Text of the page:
Dental billing has undergone a significant change over the years, especially since dentistry became the field of dental medicine. At one time, dentists treated patients and simply filed dental claims. Today, dental practices can bill their specialized services along with the patient’s medical insurance, which benefits them as well as their patients. Dental and medical insurance companies recognize that some dental procedures have a medical side to them and require the dentist to file the patient’s medical claim first. When performed correctly, dental-medical cross coding can increase dental practice reimbursement.
Cross Coding – Determine Medical Necessity
To successfully cross code, dentists need to know what can be filed medically and the right way to go about it. In cross coding, the most important consideration is the medical necessity to do so. Medically necessary means that the procedures must be in compliance with recognized medical standards, and appropriate and necessary for diagnosis or treatment, prevention of a medical condition, improvement of a condition, or for rehabilitation of lost skills.
The patient’s medical history form is a great tool to identify if the patient has diseases and conditions which could make the dental procedure medically necessary. Dental procedures that represent medical necessity include
- Exams, radiographs and consultations for medically necessary dental procedures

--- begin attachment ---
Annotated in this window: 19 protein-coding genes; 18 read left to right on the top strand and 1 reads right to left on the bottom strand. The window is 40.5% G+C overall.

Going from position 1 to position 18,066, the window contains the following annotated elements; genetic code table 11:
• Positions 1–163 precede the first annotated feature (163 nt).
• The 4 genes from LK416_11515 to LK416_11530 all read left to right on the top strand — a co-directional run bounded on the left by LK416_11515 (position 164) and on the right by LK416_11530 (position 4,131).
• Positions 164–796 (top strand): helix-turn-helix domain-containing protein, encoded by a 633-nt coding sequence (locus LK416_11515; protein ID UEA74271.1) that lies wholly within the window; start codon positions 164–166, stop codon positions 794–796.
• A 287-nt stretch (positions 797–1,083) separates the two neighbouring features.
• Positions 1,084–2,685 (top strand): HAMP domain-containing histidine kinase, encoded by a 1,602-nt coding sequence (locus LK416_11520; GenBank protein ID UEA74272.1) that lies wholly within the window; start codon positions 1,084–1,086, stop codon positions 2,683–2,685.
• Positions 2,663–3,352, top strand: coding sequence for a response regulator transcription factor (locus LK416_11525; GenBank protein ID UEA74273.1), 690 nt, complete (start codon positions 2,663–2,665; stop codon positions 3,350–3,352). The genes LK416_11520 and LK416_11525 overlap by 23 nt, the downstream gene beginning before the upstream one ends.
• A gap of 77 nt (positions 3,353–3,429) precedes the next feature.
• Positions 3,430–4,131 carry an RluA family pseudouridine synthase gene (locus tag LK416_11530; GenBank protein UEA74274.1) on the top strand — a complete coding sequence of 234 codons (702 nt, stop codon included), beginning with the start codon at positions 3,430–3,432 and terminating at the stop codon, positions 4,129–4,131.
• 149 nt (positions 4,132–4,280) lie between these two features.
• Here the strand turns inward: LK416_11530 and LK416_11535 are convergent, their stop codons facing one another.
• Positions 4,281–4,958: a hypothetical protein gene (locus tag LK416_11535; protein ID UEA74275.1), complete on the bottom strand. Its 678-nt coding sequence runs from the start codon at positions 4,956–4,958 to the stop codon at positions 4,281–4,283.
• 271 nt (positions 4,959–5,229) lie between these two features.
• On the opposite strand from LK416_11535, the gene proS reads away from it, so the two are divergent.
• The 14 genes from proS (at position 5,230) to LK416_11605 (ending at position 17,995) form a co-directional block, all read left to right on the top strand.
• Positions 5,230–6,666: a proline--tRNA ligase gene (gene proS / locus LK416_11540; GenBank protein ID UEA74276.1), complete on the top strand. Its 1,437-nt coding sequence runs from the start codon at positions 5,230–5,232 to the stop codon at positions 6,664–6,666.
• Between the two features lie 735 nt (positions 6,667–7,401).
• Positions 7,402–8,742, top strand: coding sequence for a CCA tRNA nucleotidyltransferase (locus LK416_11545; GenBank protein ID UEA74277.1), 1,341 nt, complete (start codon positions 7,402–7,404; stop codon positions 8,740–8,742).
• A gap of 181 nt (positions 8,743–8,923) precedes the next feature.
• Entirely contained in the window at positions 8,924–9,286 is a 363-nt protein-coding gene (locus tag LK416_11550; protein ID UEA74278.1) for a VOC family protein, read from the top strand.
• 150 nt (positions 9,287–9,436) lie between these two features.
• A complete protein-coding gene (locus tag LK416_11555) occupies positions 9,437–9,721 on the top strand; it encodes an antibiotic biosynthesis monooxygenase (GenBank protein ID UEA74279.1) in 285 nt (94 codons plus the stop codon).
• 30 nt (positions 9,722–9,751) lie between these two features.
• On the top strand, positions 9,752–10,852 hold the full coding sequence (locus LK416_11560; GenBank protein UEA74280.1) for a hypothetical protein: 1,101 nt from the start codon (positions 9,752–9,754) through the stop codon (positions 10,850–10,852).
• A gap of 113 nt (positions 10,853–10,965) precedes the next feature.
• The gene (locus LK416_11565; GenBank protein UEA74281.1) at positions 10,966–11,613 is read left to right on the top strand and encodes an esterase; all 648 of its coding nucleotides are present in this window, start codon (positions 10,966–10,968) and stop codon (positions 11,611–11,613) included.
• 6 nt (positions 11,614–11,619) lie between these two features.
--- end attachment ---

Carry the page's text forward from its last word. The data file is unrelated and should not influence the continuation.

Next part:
- Several oral surgical procedures
- Reconstruction due to trauma or genetics
- Endodontics due to trauma or a medical condition
- Temporomandibular joint(TMJ) procedures including treatment of myofascial pain conditions
- Emergency treatment for oral inflammation
- Non-surgical sleep apnea treatment
Patients with specific medical conditions:
- Diabetes, heart disease, pregnancy, hormonal conditions, Parkinson’s disease, and Alzheimer’s disease
- Need radiation treatment
- Need a dental clearance before surgery
- Medically necessary implant procedures (trauma, loss of teeth due to a medical condition, or patients with bone atrophy which results in dentures that do not seat correctly, causing problems with chewing and nutrition
The dentist should ensure that conditions determined to be medically necessary are part of the documentation in the patients’ records.
Points to note: Dental practices should take care to file cross coded claims only for those dental procedures that are medically necessary. Also, medical plans differ with respect to what they will cover. Procedures filed with a medical plan should not be filed along with with dental. Medically necessary procedures should be filed with medical as primary.
Ensure Accurate Claim Submission with Proper Documentation
Claims for medical procedures have to be submitted using the appropriate ICD-10 and CPT codes. Dental practices need to know how to use these code sets properly and communicate the procedures they performed to payers. For instance, the diagnosis codes chosen must have a proper connect to the procedures performed for dental treatment that is medically necessary and covered by the patient’s insurance. After the accurate codes are assigned, the claims must be submitted on the relevant medical claim form to meet the insurer’s guidelines.
Professional Dental Billing Services to Enhance Patient Satisfaction and Practice Revenue
Dental practices that implement dental-medical cross coding successfully can ensure optimal reimbursement benefits for their patients and themselves. Allowing a professional dental billing company to handle the task will ensure proper claim submission processes – from patient enrollment, dental insurance verification and medical/dental coding to billing and reconciling of accounts. Established companies have knowledgeable teams on the job which guarantees claim submission to comply with insurance standards, less denials, and more timely reimbursement.